Treaty of Rome

(redirected from Treaty establishing the European Economic Community)

Treaty of Rome

A 1957 agreement establishing the European Economic Community. Under the Treaty, the EEC shared a parliament and Court of Justice with the European Coal and Steel Community. These organizations eventually merged and formed the basis for what became the European Union.
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Treaty of Rome

an agreement signed in 1958 by the six founding countries of the European Economic Community that established the objectives and principles of the modern EUROPEAN UNION. The Treaty provided for the removal of trade restrictions between member countries, free labour and capital mobility, harmonization of tax policies and assistance to poorer regions.
Collins Dictionary of Economics, 4th ed. © C. Pass, B. Lowes, L. Davies 2005
References in periodicals archive ?
After the entry into force (2009) of the Treaty of Lisbon, according to EU legislation, the migration policy has been regulated by Article 63 (1) of the Treaty establishing the European Economic Community (the Treaty of Rome from 1957), as well as by Article 79 of the Treaty on the Functioning of the European Union (the Treaty of Lisbon from 2007) and this legal framework principally enables adoption of a common migration law.
* Treaty Establishing the European Economic Community (1957), in 1992 renamed the European Community ("Treaty of Rome" or "EC Treaty"), articles renumberd in the Amsterdam Treaty (1997).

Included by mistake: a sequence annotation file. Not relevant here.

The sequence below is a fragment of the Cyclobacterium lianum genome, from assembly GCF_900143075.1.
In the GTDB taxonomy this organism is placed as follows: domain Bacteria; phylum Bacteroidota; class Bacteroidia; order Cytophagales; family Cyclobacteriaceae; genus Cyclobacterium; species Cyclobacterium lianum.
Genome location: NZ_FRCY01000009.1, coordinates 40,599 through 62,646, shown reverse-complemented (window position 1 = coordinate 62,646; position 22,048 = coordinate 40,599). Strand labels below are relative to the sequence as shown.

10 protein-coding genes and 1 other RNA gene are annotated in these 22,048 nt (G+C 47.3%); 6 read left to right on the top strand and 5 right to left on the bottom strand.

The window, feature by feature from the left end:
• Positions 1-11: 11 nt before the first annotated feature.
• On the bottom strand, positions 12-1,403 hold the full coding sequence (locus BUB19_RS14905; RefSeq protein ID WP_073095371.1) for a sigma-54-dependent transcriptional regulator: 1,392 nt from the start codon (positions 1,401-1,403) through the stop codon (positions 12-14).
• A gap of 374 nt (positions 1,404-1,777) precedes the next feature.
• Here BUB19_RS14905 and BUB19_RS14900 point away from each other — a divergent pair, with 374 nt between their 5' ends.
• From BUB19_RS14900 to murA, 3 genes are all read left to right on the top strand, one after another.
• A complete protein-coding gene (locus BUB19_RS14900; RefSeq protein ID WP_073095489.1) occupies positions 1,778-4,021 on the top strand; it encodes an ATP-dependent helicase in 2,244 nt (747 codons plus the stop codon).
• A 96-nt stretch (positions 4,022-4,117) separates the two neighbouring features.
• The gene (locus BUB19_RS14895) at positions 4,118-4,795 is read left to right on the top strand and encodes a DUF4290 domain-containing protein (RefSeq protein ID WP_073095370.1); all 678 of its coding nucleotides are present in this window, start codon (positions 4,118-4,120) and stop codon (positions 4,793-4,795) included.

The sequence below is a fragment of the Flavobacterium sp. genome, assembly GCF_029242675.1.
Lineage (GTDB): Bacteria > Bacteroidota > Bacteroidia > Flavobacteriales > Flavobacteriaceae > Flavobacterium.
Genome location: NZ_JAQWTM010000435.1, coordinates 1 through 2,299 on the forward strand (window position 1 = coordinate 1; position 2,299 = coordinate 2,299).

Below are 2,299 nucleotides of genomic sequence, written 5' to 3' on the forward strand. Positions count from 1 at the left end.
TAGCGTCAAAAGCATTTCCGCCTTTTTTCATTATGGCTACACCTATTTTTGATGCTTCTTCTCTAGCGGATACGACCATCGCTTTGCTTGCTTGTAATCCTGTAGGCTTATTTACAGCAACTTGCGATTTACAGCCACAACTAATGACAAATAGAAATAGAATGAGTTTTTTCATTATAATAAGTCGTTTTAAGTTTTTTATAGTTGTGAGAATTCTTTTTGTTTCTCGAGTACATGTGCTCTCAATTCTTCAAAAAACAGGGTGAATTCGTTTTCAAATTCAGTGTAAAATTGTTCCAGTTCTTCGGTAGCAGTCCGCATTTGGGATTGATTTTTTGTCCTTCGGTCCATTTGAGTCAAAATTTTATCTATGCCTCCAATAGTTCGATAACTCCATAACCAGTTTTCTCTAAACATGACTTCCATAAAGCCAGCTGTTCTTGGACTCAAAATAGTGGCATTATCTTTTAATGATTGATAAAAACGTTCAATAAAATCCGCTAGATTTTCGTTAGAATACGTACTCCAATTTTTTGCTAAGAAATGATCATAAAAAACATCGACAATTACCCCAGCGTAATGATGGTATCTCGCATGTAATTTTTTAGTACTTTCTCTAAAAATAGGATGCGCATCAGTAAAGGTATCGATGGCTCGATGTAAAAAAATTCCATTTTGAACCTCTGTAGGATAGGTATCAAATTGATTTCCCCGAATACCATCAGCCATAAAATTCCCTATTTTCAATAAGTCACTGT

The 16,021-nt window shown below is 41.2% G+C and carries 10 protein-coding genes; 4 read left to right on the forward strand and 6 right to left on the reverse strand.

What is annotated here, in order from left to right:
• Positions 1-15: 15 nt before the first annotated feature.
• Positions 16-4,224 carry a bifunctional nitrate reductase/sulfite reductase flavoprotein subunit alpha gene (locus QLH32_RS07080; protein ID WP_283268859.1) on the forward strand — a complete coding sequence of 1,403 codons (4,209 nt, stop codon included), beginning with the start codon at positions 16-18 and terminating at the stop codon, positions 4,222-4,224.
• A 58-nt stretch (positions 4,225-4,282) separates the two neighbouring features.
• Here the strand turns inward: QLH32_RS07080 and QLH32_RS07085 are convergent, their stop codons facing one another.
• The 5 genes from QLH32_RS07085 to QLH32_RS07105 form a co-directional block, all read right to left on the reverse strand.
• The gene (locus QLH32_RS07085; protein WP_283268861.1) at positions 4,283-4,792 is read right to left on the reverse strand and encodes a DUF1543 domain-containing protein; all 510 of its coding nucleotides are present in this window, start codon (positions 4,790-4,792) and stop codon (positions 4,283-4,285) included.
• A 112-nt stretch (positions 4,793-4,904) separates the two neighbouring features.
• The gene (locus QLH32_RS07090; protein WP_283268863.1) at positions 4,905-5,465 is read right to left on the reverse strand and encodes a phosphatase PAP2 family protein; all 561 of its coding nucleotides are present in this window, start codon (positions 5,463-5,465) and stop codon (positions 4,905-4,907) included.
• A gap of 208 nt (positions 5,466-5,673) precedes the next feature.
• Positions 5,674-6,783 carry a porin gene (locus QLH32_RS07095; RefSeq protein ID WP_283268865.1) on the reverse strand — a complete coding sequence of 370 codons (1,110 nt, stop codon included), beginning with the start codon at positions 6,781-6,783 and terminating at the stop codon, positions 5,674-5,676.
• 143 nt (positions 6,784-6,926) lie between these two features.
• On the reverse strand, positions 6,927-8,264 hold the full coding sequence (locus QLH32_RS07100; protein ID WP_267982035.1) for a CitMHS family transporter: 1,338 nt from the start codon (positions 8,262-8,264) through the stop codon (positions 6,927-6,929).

(28) Treaty establishing the European Economic Community, 25 March 1957, 298 U.N.T.S.
European Commission: Formal Opinion Pursuant to Article 236 of the EEC Treaty on the Proposal for Amendment of the Treaty Establishing the European Economic Community with a View to Political Union (Oct.
(1.) In this review "European Community" and "E.C." refer to the treaty group of nations bound by the TREATY ESTABLISHING THE EUROPEAN ECONOMIC COMMUNITY, Mar.
(2.) See Treaty Establishing the European Economic Community, Mar.
Specifically, the treaty called for the Council to issue directives for "the mutual recognition of diplomas, certificates and other evidence of formal qualifications." See Treaty Establishing the European Economic Community as Amended by the Single European Act (hereafter Treaty of Rome), art.